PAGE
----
Pope attacks Vatican’s bureaucracy in Christmas speech; accuses some of having ‘spiritual Alzheimer’s’
Pope Francis has lambasted the Vatican’s bureaucracy, saying some within the Church had a lust for power, were indifferent to others and suffered from “spiritual Alzheimer’s”.
The pontiff used a Christmas speech to cardinals, bishops and priests to list a catalogue of ailments plaguing some at the very top and urging a “cure”.
He said the Vatican was riven with “existential schizophrenia”, “social exhibitionism”, “spiritual Alzheimer’s” and a lust for power, all of which have led to an “orchestra that plays out of tune”.
He warned against greed, egoism and people who think they are “immortal”.
Pope Francis, the first non-European Pope in 1,300 years, has refused many of the trappings of office and made plain his determination to bring the Church’s hierarchy closer to its 1.2 billion members.
He has set out to reform the Italian-dominated Curia, whose power struggles and leaks were widely held responsible for Benedict XVI’s decision last year to become the first Pope in six centuries to resign.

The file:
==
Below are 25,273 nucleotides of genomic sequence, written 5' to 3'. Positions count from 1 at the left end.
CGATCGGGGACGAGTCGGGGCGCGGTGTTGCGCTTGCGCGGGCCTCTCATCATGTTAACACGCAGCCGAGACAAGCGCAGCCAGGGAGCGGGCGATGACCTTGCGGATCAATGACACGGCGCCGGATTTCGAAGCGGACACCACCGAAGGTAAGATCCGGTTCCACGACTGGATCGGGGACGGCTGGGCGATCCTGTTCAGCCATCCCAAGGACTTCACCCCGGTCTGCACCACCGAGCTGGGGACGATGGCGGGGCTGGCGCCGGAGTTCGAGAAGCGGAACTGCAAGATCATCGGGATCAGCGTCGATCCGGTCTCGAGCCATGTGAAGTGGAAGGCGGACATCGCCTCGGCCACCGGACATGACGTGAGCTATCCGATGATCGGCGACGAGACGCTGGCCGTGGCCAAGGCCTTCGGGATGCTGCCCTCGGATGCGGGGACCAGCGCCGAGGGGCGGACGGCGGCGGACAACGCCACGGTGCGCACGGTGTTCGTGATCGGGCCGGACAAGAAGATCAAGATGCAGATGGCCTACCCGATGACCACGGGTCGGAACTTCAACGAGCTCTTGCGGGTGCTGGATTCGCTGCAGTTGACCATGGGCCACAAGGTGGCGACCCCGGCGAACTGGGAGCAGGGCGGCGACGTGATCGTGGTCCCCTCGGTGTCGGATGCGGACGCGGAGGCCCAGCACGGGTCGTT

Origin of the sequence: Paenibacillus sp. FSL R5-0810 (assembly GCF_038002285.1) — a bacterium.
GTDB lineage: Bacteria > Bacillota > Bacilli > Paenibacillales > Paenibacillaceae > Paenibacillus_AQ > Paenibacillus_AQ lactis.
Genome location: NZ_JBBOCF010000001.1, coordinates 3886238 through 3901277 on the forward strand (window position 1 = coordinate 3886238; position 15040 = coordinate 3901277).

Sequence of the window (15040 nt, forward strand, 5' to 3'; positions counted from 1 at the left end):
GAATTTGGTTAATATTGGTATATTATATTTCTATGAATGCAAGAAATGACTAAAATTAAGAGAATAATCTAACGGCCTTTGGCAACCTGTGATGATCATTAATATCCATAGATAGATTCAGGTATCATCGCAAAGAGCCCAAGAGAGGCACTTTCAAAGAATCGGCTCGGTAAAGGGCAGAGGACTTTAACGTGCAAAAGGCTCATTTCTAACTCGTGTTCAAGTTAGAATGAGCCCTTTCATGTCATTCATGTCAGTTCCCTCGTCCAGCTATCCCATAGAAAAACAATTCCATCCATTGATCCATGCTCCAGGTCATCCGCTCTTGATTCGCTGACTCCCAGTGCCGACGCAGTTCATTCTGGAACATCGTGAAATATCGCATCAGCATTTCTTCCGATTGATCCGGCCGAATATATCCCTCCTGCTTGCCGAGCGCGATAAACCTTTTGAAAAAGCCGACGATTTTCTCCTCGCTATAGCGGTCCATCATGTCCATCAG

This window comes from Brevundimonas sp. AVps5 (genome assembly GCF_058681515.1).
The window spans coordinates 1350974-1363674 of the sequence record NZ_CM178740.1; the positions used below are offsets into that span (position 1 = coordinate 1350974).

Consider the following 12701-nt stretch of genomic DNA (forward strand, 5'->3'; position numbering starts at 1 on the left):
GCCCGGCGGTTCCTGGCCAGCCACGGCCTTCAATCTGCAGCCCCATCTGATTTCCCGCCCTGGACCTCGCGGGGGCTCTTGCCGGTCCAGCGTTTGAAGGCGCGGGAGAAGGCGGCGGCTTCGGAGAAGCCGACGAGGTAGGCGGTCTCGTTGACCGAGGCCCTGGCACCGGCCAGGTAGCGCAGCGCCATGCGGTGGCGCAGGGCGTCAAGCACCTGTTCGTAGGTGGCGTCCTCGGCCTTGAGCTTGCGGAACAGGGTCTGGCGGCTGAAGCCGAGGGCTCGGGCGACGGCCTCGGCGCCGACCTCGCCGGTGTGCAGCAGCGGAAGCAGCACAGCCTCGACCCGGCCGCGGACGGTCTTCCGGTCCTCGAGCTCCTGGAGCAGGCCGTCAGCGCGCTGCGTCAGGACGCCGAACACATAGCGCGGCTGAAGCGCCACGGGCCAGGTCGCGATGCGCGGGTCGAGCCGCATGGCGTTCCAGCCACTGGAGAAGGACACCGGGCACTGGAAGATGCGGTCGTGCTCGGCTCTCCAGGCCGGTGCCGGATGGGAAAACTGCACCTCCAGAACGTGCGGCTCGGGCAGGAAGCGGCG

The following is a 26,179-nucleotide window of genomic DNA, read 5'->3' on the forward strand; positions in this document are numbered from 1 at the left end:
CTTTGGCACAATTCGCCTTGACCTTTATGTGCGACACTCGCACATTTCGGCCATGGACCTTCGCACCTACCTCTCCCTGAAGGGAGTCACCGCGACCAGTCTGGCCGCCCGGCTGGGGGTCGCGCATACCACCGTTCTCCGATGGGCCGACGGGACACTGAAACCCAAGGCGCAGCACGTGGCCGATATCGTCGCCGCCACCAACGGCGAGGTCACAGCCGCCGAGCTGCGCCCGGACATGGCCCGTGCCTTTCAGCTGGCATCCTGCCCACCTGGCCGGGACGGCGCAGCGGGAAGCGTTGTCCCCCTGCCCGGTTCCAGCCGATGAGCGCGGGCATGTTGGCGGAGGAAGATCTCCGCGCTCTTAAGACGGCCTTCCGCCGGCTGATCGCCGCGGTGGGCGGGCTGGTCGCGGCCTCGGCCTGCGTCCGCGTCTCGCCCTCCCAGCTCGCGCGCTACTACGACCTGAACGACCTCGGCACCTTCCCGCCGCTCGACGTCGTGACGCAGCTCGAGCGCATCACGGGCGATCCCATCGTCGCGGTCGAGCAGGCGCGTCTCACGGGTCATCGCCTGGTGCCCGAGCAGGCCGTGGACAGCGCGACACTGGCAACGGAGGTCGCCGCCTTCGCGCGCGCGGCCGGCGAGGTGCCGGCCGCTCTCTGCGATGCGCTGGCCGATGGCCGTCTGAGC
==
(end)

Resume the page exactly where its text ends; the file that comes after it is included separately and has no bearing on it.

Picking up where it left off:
“The Curia needs to change, to improve … a Curia that does not criticise itself, that does not bring itself up to date, that does not try to improve, is a sick body,” he said in a sombre address.
Pope Francis said some in the Curia acted as if they were “immortal, immune or even indispensable”, an apparent reference to retired cardinals who remain in the Vatican and continue to exert influence.
He told his audience that too many of them suffered from “rivalry and vainglory”; superiors favoured protégés and underlings fawned on bosses to further careers; while others fed gossip or false information to the media.
Pope Francis was elected in March last year on a mandate to overhaul the government and put an end to decades of infighting within the powerful but troubled body.
Since then the pontiff has establish a series of specialist bodies to tackle corruption and poor management in the Vatican, including the naming of eight cardinals from around the world to advise him on the Curia overhaul.